#Ghana Independence

Fifty-eight years to the day, Dr Kwame Nkrumah and his comrades announced that Ghana gained independence from Britain.

There was so much hope, joy and celebration. Victory was sweet, but has the “Warrior King” been victorious?

Ghana Kente

Nine years after this momentous day on 24th February 1966, the Nkrumah government was overthrown in a military coup instigated by Colonel Kotoka, Major Afrifa, and Inspector General of Police J.W.K. Harley, with a little help from the American CIA.

Usually independence days are met with celebrations but unfortunately when ‘celebrating’ those on the African continent; they induce more questions upon reflection:

Why can’t Ghanaians get the government they deserve to act responsibly for the good of the WHOLE country?

How can Ghana be an oil producing nation, the world’s second-biggest cocoa grower and the second largest gold producer in Africa and not be able to supply its citizens with a constant flow of electricity?

Why is it difficult to get clean water (even in some hospitals)?

Answers to these and related questions can be complex; then there is the predicted rhetoric of “well we’ve seen improvement…. the fastest growing economy…” etc. Unfortunately the chronic problems cast a shadow over the achievements, as we stand in 2015 celebrating another Ghanaian Independence Day.

If you are celebrating Ghana independence, I’m not trying to kill your vibe…honest! I just get a bit more pensive around this time.

Independence means different things to different people; being a ‘British-Ghanaian’ it’s easy to look at this African country through European lenses. However, I still feel that Ghanaians shouldn’t feel ‘fortunate’ for basic things like electricity and clean running water in 2015.

Independence Day doesn’t just bring to mind Ghanaians in Ghana but those of us outside. A program focussing on Ghanaians in London who cannot speak their ethnic languages airs today 6th March at 7pm OH TV (SKY Channel 199 and Vision TV via Freeview Channel 24).

We may be independent, but are some of us actually lost in translation?

I couldn’t end this post without an excerpt from Dr. Kwame Nkrumah’s speech on Independence Day, 6th March 1957 – you know I love my quotes!

“At long last, the battle has ended!

And thus Ghana, your beloved country is free forever.

And yet again I want to take the opportunity to thank the chiefs and people of this country, the youth, the farmers, the women who have so nobly fought and won this battle.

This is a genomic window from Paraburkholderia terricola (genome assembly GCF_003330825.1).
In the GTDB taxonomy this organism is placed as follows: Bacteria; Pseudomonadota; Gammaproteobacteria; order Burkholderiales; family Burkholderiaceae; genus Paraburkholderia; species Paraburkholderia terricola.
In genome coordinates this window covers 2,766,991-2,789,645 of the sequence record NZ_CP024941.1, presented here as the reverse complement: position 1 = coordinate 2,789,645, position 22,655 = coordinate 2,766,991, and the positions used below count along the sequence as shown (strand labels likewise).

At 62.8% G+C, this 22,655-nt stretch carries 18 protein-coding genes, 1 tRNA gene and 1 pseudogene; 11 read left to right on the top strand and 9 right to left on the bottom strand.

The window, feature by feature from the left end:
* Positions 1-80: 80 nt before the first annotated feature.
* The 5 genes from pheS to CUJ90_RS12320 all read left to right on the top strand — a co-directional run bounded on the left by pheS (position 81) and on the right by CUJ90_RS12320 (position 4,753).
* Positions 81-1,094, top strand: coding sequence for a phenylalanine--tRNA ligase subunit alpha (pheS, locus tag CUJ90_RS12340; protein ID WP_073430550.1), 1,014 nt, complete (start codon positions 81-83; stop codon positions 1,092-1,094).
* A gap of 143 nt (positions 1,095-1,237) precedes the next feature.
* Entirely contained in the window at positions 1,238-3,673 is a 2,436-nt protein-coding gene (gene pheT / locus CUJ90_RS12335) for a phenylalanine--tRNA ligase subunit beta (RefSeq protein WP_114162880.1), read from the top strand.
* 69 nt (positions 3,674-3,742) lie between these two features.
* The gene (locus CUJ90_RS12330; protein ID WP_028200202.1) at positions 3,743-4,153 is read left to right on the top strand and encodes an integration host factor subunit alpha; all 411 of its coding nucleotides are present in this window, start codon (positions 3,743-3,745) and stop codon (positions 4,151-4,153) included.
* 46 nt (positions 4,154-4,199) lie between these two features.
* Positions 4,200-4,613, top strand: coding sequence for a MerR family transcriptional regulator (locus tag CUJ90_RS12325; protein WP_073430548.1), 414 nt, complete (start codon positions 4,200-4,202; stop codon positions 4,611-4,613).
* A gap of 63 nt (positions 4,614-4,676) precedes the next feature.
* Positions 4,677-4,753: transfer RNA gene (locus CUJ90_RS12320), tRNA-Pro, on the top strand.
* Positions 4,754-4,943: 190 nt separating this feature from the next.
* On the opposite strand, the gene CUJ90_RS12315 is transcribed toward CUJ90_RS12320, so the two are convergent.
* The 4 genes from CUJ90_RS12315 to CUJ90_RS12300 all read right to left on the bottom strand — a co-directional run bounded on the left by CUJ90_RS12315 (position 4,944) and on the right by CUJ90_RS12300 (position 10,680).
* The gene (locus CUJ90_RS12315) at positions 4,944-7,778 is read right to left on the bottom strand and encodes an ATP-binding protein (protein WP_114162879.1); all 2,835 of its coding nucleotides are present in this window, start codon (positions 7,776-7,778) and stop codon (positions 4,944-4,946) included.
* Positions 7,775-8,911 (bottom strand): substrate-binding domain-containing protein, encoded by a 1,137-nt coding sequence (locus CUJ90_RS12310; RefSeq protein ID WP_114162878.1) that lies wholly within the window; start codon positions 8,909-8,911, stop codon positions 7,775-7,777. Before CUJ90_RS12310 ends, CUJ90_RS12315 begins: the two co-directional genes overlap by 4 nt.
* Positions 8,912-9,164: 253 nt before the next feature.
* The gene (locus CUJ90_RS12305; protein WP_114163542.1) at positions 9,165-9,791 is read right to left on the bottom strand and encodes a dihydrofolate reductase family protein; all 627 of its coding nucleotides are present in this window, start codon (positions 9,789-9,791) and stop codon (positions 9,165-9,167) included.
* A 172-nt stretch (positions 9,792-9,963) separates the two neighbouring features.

Also I want to thank the valiant ex-service men who have so co-operated with me in this mighty task of freeing our country from foreign rule and imperialism.

And as I pointed out… I made it quite clear that from now on – today – we must change our attitudes, our minds, we must realise that from now on, we are no more a colonial but a free and independent people.

But also, as I pointed out, that also entails hard work. 

…. That the new African is ready to fight his own battles and show that after all, the black man is capable of managing his own affairs.

We are going to demonstrate to the world, to the other nations, that we are prepared to lay our own foundation.

The full speech can be found here.

Happy Independence Day Ghana – 58 years and counting!


P.S. The British Library is developing an exhibition about West Africa, showcasing the region’s written heritage and oral literature over the last three centuries and want YOUR opinions! Click here.

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Always from a colourful perspective

Pictures: Google Images, Ghana Embassy.


Nelson Mandela – (South) Africa has to let him go

Known to the world as Nelson Mandela, named Rolihlahla by his father and commonly referred to as Madiba (his clan name, which is considered more important than a surname) in his native South Africa; we all know what he signifies. In the last few days it has emerged Madiba is critically ill in hospital from a recurring lung infection, rumoured to be the result of a tuberculosis infection he caught in prison in 1988.

Continue reading Nelson Mandela – (South) Africa has to let him go